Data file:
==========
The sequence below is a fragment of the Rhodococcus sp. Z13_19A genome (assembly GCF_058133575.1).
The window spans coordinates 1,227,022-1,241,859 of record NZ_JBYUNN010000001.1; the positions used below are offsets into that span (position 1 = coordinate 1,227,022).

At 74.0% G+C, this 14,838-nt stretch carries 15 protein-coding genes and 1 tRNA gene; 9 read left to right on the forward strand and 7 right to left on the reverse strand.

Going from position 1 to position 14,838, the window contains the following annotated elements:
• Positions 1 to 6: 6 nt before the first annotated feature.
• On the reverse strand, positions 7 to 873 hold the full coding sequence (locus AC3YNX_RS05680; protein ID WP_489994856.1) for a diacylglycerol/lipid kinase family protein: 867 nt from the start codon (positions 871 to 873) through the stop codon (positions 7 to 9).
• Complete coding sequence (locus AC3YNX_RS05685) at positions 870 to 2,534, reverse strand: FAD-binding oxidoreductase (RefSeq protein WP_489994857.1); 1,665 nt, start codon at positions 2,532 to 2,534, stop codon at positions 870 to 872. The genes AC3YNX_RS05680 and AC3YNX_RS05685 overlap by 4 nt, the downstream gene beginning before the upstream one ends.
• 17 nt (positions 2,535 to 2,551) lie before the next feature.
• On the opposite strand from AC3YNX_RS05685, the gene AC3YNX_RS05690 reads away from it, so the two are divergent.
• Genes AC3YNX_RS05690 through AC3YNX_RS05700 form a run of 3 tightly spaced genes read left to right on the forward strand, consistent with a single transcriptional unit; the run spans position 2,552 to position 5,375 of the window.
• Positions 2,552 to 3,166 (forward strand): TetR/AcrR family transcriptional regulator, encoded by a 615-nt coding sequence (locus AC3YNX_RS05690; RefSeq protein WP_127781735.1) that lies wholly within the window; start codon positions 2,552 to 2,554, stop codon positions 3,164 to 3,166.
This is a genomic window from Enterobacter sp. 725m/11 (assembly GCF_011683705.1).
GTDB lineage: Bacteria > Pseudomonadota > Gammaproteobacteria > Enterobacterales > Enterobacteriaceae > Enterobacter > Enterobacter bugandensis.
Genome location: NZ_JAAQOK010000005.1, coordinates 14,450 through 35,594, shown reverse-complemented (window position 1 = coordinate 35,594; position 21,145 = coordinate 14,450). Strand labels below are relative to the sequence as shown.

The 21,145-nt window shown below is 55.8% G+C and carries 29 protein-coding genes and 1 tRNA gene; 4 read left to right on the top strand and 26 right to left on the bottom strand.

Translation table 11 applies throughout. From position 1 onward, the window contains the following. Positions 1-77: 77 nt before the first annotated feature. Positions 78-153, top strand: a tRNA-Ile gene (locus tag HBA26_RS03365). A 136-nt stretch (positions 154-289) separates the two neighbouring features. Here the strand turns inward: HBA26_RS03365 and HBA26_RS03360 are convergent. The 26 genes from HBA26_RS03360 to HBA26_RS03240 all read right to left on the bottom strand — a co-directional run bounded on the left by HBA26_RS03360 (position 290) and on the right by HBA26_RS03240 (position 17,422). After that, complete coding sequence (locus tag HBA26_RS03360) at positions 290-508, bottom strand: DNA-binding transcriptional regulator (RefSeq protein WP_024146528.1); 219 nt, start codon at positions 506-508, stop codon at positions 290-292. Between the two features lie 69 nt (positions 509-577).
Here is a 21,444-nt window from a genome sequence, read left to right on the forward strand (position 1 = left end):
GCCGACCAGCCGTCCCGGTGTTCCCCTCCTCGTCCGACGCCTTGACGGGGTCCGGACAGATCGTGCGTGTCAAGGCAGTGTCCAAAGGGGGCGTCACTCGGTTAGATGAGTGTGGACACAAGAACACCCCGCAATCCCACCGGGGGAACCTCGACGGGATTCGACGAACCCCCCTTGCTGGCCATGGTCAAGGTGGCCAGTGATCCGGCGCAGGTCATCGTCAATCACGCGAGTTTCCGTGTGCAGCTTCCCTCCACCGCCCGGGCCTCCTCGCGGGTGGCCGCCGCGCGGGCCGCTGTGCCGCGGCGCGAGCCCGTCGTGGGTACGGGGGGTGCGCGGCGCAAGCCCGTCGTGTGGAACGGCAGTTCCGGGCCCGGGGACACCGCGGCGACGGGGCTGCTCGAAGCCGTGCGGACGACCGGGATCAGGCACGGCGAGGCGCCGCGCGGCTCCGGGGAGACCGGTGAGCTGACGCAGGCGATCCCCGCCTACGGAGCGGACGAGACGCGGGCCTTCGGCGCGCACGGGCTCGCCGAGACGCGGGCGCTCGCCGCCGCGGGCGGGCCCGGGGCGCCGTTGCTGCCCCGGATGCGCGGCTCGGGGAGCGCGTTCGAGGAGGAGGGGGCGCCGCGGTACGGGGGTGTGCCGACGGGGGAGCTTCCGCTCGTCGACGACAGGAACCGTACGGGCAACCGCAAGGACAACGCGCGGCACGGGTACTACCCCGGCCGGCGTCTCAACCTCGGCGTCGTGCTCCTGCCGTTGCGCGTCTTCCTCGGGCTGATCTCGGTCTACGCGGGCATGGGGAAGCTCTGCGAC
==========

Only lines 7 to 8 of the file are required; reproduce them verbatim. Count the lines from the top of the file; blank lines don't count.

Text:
• Complete coding sequence (locus AC3YNX_RS05685) at positions 870 to 2,534, reverse strand: FAD-binding oxidoreductase (RefSeq protein WP_489994857.1); 1,665 nt, start codon at positions 2,532 to 2,534, stop codon at positions 870 to 872. The genes AC3YNX_RS05680 and AC3YNX_RS05685 overlap by 4 nt, the downstream gene beginning before the upstream one ends.
• 17 nt (positions 2,535 to 2,551) lie before the next feature.